VITAL: Paricalcitol reduced renal, CV risks in patients with diabetic nephropathy
Adding 2 mcg per day of paricalcitol to renin-angiotension-aldosterone system inhibition appears to be a novel approach to lower residual renal risk for patients with type 2 diabetes.
Paricalcitol effectively and significantly reduced urinary albumin-creatinine ratio in patients with diabetic nephropathy, ranging from 18% to 28%, compared with placebo (P=.014).
Previous research has demonstrated that lower concentrations of calcitriol, the natural activator of the vitamin D receptor, may lead to abnormalities in calcium metabolism and cardiovascular and renal disease progression. Paricalcitol had previously been associated with reduced albuminuria and slowed progression to kidney injury in animals; however, no clinical studies on renal disease progression had yet been performed in humans, according to the researchers.
With that in mind, Dick de Zeeuw, PhD, and colleagues examined the effectiveness of paricalcitol for the reduction of residual albuminuria in 281 patients with type 2 diabetic nephropathy. At the start of the study, all patients received stable treatment with an angiotensin-converting enzyme inhibitor or angiotensin-receptor blocker.
Researchers randomly assigned each patient to receive 24 weeks’ treatment with placebo (n=88), 1 mcg daily paricalcitol (n=92) or 2 mcg daily paricalcitol (n=92). The primary endpoint was the percentage change in geometric mean urinary albumin-to-creatinine ratio from baseline to last measurement during treatment for the combined paricalcitol groups vs. the placebo group.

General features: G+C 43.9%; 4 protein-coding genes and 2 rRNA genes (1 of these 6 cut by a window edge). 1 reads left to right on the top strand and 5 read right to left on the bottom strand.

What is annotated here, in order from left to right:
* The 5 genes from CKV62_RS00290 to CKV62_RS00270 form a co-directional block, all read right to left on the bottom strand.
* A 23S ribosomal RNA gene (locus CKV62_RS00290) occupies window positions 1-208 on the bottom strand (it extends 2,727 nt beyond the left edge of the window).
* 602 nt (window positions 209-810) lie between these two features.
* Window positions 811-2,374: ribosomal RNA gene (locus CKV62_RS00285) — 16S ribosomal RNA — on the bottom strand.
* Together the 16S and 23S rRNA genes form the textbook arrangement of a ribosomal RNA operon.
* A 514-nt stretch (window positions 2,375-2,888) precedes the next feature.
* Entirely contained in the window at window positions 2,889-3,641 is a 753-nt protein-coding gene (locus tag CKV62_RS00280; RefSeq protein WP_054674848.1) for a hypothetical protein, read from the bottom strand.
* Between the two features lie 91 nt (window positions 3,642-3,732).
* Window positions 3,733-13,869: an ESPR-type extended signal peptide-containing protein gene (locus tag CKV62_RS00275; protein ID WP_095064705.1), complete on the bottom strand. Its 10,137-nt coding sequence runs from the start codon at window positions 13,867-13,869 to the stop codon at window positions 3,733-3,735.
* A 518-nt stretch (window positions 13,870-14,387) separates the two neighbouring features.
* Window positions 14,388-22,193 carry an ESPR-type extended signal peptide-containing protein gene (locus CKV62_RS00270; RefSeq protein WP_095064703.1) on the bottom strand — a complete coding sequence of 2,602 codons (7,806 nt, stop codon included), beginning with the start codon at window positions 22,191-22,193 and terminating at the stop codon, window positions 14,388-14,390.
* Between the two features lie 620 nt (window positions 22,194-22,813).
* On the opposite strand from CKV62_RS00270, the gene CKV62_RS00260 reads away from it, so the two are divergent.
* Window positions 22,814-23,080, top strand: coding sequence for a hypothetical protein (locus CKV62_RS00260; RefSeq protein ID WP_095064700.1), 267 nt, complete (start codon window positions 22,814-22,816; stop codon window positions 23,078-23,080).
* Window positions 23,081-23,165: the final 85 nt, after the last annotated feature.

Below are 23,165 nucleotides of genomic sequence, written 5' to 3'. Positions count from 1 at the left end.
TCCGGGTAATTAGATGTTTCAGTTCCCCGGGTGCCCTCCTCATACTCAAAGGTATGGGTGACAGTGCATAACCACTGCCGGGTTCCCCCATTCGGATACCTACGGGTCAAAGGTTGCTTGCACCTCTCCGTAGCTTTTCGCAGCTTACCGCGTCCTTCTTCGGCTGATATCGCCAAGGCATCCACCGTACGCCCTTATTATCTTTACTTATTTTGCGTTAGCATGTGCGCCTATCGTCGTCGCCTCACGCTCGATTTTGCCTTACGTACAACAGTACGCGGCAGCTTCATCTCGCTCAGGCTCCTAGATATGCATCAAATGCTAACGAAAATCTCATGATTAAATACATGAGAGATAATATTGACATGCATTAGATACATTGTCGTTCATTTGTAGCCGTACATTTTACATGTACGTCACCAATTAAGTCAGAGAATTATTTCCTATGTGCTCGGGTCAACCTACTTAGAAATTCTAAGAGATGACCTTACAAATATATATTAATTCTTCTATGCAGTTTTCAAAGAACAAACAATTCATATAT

Reductions in renal risk
According to the results, urinary albumin-creatinine ratio changed by –3% in the placebo group compared with –20% in the 2-mcg paricalcitol group. Further, the 1-mcg paricalcitol group recorded a change of –14% and the combined paricalcitol group recorded a change of –16%, but these results were not statistically significant.
“We have shown that 24 weeks’ treatment with 2 mcg paricalcitol daily reduced residual albuminuria in patients with type 2 diabetic nephropathy who were on stable doses of ACE inhibitors or ARBs, particularly in those with high dietary sodium intake … Existing drug strategies have substantial limitations and have not been successful so far,” de Zeeuw and colleagues wrote. “However, paricalcitol could be an important adjunctive treatment.”
Potential addition to drug armamentarium
Results also showed that the incidence of hypercalcemia and other adverse events were similar between the paricalcitol and placebo groups.
The researchers further explained the importance of paricalcitol’s effects even when dietary sodium intake is high, as adherence to a low sodium diet may be difficult for patients with diabetic nephropathy who are on already restricted diets.
“Therefore, paricalcitol could be useful for kidney protection in the large number of people with type 2 diabetes that is resistant to ACE/ARB intervention and who have a high sodium diet,” the researchers wrote in the study.
In a related commentary, Merlin C. Thomas, MD, PhD, and Mark E. Cooper, MD, PhD, of Baker IDI Heart and Diabetes Institute, Melbourne, Australia, said, “Long-term and larger clinical trials in patients with diabetes should now test whether [these] analogues can ultimately improve mortality and CV outcomes, as suggested in studies of patients with end-stage renal disease.”
Paricalcitol has been used since 1998. It is associated with a good safety profile and increased survival in observational studies of long-term use.
For more information:
- De Zeeuw D. Lancet. 2010;doi:10.1016/S0140-6736(10)61032-X.
- Thomas MC. Lancet. 2010;doi:10.1016/S0140-6736(10)61301-3.
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